“In full respect to Dot, she has served the people and citizens of Guilford County for a number of years and she served the community with the highest esteem … but it’s time for new blood to show leadership in Guilford County,” said Huey, who wrote for a number of publications, including The High Point Enterprise and the Triad Business News, before entering the teaching profession in 2005. The Chicago native moved to North Carolina in 2000. He currently resides in north Jamestown with his wife, Jennifer, and their 7-year old daughter, Alexandra.


E.C. 🙂

Education is the key to jobs; Jobs are the key to Guilford’s sustainability

The image “” cannot be displayed, because it contains errors. I don’t have to tell you that this area is in an economic flux, and it’s been widely reported here already.

But it still stings when there’s another report of a plant closing or cutbacks or layoffs in various industries all over our area.

When more than 90 people apply for one writing job at a particular college’s PR department, that says something. (I was one of those 90 people)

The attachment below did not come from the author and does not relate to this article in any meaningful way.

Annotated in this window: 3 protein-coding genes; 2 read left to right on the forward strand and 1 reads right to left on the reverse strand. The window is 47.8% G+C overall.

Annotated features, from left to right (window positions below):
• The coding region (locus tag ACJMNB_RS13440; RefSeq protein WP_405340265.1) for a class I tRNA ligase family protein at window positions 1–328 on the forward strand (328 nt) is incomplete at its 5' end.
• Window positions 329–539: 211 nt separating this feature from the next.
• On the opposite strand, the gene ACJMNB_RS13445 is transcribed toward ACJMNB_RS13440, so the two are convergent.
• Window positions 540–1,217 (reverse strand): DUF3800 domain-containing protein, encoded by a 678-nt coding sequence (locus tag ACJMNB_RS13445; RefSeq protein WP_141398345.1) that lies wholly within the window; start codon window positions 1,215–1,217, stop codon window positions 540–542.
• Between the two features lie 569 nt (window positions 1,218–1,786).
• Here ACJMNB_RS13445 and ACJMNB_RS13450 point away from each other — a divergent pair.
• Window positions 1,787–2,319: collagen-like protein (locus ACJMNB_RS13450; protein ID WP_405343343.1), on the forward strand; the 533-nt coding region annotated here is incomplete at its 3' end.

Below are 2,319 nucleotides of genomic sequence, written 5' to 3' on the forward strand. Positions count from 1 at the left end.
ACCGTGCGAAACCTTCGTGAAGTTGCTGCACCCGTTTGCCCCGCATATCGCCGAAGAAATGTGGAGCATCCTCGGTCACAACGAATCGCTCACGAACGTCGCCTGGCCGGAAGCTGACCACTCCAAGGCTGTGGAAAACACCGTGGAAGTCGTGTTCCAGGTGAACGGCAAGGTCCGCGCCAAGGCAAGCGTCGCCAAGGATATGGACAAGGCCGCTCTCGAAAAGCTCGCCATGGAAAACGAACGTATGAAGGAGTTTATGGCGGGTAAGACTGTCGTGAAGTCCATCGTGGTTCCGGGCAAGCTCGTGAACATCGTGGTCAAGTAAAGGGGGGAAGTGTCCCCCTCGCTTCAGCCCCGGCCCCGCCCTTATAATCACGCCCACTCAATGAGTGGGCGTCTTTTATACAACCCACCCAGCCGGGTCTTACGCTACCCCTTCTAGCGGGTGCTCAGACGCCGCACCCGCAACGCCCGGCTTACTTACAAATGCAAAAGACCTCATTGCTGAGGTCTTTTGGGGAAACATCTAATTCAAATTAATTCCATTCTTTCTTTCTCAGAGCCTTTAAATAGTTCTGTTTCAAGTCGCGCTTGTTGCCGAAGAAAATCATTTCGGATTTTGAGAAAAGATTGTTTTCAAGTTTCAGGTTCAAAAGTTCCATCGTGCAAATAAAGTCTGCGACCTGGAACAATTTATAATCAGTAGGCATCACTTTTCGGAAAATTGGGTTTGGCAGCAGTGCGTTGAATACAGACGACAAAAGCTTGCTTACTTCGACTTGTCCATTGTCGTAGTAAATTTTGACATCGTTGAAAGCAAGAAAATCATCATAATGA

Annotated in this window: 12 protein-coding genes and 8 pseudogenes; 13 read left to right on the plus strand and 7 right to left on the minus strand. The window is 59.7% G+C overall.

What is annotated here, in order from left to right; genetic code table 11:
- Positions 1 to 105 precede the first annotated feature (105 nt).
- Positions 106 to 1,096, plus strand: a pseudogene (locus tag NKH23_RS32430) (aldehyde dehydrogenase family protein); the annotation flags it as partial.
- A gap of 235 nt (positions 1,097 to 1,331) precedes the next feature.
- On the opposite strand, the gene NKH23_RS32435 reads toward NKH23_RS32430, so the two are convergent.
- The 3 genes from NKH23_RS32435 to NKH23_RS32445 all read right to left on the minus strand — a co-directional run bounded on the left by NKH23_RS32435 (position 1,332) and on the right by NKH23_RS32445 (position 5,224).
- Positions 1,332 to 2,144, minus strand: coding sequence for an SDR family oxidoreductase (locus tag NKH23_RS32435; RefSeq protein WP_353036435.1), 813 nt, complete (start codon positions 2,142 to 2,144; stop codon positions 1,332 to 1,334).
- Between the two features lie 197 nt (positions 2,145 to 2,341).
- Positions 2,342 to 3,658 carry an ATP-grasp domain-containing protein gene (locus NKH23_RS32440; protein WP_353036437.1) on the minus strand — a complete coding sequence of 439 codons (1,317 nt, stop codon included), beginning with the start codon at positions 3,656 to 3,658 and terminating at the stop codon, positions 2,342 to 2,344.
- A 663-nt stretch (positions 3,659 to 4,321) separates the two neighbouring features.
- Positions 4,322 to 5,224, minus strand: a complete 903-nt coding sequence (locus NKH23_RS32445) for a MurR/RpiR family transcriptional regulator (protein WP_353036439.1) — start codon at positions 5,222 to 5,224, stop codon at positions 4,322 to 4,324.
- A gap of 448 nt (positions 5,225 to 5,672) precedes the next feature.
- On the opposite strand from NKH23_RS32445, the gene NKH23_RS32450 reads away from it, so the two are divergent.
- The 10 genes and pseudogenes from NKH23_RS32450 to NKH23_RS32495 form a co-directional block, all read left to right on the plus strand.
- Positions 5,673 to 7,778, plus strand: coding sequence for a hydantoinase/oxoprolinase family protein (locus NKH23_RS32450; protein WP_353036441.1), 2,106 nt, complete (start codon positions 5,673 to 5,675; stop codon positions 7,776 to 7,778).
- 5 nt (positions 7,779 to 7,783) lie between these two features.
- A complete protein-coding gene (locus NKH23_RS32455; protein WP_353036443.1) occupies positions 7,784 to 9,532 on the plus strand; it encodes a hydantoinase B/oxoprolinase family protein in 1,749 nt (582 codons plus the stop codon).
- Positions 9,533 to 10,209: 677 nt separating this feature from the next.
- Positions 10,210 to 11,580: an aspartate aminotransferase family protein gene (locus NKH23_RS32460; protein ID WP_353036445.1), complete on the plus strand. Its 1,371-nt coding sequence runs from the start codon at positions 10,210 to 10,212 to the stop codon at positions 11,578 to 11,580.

When 150 people apply for one office job at a local school, that says something. (I’m not proud, I was one of those 150)

The image “” cannot be displayed, because it contains errors. People in this area need jobs, me included.

So far, this year, I’ve been subbing about 2 days a week in Randolph County, but all-in-all, I’ve been in the local job market since the late summer. The campaign keeps me busy, but I still need to work (if you’re hiring or know of anyone hiring out there, e-mail me).

Many people in Guilford County and in the larger Piedmont Triad region hold the same dilemma.

The image “” cannot be displayed, because it contains errors. I don’t have to tell you that this area failed to diversify its economy, and that was the fault of our elected leaders to do just that. That too has been widely reported, ad nauseum. But education is the key for our young people to get good jobs, especially strong vocational education (which I wholeheartedly support). And good paying jobs are the key to Guilford’s vitality.

E.C. 🙂